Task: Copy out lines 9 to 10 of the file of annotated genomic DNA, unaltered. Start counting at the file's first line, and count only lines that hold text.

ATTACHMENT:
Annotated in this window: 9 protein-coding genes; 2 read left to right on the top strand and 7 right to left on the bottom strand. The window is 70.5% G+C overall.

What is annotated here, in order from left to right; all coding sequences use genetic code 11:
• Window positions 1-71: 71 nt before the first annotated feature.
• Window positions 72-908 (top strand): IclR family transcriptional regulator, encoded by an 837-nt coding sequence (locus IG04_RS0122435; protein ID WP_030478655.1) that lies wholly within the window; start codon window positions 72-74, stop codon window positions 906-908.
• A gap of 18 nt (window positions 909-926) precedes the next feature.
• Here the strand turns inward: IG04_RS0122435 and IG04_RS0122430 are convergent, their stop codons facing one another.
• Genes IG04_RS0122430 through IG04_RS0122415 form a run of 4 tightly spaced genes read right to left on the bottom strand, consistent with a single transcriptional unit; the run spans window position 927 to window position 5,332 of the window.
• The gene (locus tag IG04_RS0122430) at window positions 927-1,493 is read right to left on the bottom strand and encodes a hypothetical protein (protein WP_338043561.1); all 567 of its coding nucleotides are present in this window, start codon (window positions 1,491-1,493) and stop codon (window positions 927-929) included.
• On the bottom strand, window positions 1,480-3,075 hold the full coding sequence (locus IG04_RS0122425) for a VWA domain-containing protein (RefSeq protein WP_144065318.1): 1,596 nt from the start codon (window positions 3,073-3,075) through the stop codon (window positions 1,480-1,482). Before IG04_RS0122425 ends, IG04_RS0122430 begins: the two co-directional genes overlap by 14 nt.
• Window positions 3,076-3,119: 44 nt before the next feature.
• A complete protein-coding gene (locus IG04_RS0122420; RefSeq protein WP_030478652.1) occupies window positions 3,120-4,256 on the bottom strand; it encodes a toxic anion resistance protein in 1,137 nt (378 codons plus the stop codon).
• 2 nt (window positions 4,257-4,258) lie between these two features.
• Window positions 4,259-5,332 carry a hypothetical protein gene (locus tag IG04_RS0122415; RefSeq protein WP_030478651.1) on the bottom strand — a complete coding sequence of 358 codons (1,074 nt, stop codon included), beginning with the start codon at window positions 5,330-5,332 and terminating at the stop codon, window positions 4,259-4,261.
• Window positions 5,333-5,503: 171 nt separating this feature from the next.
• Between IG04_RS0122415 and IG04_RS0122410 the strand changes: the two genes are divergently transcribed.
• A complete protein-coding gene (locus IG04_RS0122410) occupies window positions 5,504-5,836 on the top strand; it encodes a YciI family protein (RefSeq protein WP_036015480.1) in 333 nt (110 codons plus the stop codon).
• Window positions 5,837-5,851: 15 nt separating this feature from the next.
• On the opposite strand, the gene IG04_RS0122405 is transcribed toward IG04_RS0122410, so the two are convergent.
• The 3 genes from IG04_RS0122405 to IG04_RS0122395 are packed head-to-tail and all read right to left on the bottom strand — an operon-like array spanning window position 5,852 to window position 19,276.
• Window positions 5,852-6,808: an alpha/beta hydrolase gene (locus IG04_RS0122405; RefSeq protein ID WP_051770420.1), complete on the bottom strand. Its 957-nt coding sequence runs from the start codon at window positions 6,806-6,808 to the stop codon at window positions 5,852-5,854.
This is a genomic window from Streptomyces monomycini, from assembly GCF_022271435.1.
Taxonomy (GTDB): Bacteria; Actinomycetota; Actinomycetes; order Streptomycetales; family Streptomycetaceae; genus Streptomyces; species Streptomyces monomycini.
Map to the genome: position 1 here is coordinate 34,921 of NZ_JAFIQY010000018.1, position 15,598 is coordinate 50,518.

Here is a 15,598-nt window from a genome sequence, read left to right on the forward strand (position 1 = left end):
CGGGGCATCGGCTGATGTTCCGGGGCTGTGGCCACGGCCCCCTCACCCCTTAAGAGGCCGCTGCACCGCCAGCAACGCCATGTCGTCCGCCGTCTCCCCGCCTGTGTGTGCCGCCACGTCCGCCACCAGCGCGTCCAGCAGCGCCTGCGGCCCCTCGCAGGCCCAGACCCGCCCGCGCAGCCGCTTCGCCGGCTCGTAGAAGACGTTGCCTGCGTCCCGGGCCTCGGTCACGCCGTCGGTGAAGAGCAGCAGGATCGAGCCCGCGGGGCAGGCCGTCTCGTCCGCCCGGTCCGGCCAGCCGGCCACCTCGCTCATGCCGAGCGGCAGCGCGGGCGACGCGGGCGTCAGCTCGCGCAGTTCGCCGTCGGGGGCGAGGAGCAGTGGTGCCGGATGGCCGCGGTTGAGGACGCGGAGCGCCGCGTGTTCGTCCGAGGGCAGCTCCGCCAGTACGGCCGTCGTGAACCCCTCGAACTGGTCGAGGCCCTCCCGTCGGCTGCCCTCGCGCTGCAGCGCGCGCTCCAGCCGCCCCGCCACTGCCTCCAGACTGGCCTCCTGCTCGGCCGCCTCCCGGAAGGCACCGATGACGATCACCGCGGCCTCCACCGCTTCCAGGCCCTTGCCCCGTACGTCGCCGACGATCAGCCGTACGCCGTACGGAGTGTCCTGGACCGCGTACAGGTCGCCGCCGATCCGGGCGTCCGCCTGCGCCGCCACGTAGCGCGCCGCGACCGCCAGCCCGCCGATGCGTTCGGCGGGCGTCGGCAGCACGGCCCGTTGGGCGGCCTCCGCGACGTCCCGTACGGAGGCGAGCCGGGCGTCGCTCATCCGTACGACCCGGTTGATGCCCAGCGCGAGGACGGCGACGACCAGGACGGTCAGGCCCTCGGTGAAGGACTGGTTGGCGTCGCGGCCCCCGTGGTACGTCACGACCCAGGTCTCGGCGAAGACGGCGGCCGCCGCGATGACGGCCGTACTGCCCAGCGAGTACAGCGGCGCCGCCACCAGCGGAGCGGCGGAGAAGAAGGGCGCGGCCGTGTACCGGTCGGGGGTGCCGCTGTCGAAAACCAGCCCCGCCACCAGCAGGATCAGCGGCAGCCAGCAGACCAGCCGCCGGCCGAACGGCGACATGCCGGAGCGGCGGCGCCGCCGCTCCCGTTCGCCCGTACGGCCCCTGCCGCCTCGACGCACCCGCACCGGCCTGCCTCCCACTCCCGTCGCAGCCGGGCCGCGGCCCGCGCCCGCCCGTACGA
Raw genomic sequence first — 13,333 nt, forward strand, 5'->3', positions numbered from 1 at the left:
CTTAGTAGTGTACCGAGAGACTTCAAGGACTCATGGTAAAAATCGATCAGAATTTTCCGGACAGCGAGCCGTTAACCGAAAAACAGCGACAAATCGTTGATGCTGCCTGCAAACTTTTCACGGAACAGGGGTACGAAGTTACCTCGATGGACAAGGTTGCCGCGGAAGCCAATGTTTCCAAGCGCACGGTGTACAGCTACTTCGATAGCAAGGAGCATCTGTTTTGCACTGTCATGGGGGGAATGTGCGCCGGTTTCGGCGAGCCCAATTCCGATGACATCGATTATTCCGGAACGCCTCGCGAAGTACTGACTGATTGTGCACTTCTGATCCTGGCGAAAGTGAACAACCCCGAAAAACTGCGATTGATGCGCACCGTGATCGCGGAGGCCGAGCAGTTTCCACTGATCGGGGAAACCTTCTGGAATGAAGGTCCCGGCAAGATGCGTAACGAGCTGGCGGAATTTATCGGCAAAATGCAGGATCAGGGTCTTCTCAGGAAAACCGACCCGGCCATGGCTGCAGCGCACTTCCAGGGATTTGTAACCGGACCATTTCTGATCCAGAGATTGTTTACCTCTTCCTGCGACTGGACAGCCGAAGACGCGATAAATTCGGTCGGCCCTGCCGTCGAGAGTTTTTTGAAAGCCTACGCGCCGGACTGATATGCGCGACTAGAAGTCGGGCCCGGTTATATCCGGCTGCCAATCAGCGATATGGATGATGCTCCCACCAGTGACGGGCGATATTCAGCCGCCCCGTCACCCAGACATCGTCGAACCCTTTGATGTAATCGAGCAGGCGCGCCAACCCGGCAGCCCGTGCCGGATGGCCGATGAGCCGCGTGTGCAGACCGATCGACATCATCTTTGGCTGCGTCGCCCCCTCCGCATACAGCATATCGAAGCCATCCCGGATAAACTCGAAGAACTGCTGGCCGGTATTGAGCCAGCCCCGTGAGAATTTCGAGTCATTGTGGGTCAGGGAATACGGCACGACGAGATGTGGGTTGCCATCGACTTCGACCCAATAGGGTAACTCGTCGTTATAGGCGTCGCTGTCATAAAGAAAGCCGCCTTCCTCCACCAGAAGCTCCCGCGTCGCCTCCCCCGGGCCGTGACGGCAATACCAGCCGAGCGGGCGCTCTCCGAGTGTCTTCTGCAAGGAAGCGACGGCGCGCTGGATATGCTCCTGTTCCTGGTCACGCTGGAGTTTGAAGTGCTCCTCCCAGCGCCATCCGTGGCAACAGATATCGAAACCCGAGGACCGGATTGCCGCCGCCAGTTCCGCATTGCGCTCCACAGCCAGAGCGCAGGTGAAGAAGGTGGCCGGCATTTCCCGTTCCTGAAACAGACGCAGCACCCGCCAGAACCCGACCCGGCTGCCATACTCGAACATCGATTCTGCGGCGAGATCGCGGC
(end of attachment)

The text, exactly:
• On the bottom strand, window positions 1,480-3,075 hold the full coding sequence (locus IG04_RS0122425) for a VWA domain-containing protein (RefSeq protein WP_144065318.1): 1,596 nt from the start codon (window positions 3,073-3,075) through the stop codon (window positions 1,480-1,482). Before IG04_RS0122425 ends, IG04_RS0122430 begins: the two co-directional genes overlap by 14 nt.
• Window positions 3,076-3,119: 44 nt before the next feature.